On Tuesday, like the Woody Allen character Zelig who shows up at a slew of famous events, Cruz traveled to Kentucky to visit Kim Davis, the county clerk who was briefly jailed for refusing to issue any marriage licenses because she opposes gay marriage on religious grounds. Cruz had his picture taken with Davis and attended the rally outside the jail organized, in part, by rival presidential candidate Mike Huckabee..

As part of his appeal to religious conservatives, Cruz has also promised to fight federal funding of Planned Parenthood. He’s doing this in the wake of a series of videos that have zeroed in on the women’s health care provider’s practice of harvesting fetal tissue for research. Critics of Planned Parenthood have latched onto the insinuation in the videos that the organization was selling the tissue of aborted fetuses, which is illegal. Planned Parenthood, however, has marshalled evidence that the videos were heavily edited and none of a multitude of state investigations has turned up anything illegal thus far. President Obama and Democrats in Congress, moreover, remain resolutely opposed to cutting funding for the organization, which offers STD tests, contraception and mammograms in addition to providing abortions. Even Senate Majority Leader Mitch McConnell, a Republican from Kentucky, conceded last week that the votes aren’t there to override the president.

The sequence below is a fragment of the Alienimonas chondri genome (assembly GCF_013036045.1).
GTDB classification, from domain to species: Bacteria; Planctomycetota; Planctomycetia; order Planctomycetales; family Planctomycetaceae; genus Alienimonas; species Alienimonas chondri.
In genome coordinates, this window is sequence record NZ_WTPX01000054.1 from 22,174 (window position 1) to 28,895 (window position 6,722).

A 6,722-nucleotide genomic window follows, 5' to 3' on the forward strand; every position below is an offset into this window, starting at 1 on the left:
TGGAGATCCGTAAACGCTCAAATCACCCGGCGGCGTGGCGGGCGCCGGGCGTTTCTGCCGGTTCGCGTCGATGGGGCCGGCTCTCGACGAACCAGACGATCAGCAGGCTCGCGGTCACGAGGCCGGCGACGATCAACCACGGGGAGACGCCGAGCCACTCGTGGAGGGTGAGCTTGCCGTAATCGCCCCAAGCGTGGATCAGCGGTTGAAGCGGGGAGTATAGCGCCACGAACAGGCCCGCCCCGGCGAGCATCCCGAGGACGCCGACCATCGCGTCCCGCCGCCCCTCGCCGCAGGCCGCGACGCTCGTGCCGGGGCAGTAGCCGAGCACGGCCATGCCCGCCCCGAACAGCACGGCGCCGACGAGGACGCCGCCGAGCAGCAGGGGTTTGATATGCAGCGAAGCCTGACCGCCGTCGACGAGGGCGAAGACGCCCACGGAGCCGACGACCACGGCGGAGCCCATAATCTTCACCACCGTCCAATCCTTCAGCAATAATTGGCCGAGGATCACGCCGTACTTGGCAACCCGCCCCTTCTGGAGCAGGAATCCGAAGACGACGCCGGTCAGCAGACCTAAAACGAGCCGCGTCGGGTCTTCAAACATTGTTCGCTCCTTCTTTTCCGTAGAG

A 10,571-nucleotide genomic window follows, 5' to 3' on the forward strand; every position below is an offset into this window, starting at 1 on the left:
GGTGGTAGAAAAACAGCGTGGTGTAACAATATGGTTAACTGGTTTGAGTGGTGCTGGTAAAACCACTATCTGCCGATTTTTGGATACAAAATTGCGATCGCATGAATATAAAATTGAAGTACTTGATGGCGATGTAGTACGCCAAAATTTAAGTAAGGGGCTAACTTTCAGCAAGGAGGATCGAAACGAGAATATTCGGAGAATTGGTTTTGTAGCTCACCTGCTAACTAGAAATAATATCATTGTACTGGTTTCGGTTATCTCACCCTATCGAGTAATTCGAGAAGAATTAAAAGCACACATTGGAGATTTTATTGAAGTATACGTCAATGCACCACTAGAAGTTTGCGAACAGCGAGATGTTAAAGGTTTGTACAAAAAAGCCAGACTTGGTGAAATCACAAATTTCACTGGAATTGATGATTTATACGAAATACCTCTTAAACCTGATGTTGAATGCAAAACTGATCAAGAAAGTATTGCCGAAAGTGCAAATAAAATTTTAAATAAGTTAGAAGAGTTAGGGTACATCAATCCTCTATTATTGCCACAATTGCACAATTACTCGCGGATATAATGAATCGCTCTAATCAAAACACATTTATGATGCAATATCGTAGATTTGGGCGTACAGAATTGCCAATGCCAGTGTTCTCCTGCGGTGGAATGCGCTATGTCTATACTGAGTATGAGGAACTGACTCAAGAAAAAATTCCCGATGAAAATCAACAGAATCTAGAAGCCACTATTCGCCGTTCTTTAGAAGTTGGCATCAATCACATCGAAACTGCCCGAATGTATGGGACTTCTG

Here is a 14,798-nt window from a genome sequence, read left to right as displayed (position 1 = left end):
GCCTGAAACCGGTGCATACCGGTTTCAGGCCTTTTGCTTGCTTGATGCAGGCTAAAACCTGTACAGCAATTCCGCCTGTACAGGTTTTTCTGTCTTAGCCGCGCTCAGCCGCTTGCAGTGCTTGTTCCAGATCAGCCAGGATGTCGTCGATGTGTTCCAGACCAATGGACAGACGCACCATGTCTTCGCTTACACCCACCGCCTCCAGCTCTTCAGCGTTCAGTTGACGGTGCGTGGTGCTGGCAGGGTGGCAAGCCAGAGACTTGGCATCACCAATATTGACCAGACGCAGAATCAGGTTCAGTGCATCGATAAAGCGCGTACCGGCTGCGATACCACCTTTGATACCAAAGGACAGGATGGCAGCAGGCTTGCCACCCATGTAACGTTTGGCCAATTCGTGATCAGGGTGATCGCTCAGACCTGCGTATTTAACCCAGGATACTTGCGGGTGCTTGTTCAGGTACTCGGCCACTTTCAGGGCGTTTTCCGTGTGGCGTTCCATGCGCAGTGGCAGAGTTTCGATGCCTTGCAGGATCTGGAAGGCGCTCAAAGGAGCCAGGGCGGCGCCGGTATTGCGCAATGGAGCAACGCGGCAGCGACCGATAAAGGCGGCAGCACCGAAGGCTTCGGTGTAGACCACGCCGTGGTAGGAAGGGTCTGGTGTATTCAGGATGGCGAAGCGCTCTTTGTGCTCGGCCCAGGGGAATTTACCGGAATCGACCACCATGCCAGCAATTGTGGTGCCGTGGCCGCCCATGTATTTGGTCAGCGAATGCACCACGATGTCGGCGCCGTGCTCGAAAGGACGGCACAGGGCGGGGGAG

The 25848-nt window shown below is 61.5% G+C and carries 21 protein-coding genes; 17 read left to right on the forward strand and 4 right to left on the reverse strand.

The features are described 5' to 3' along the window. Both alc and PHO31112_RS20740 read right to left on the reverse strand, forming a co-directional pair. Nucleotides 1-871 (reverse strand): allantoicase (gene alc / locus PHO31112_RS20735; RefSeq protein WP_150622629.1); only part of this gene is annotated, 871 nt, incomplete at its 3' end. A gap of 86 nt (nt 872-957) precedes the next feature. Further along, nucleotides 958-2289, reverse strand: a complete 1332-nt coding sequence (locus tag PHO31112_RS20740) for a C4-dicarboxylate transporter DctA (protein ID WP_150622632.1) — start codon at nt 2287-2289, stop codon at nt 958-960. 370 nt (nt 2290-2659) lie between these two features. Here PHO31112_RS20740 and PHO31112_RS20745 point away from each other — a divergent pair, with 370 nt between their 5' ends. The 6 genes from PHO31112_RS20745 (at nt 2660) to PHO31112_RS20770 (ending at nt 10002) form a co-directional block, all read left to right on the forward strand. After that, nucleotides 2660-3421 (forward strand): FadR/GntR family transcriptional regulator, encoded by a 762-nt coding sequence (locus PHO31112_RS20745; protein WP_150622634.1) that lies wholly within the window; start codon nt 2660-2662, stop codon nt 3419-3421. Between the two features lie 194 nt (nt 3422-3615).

That hasn’t stopped Cruz from drafting a letter to McConnell urging him not to allow any legislation to move through the Senate that would provide funding for Planned Parenthood, similar to one House Republicans sent their leaders in July. It’s just the first step, Cruz’s  aide says, in an effort to defund the organization that will include any and all means necessary. The target right now is a spending bill that will keep the government running after the current fiscal year expires on Sept. 30. Cruz and other conservatives want to strip that bill of any women’s health funding that goes to Planned Parenthood, despite the risk of a government shutdown. It’s a showdown that’s similar to the one over the Affordable Care Act (aka Obamacare) that Cruz spearheaded two years ago, and that left the government closed for more than two weeks.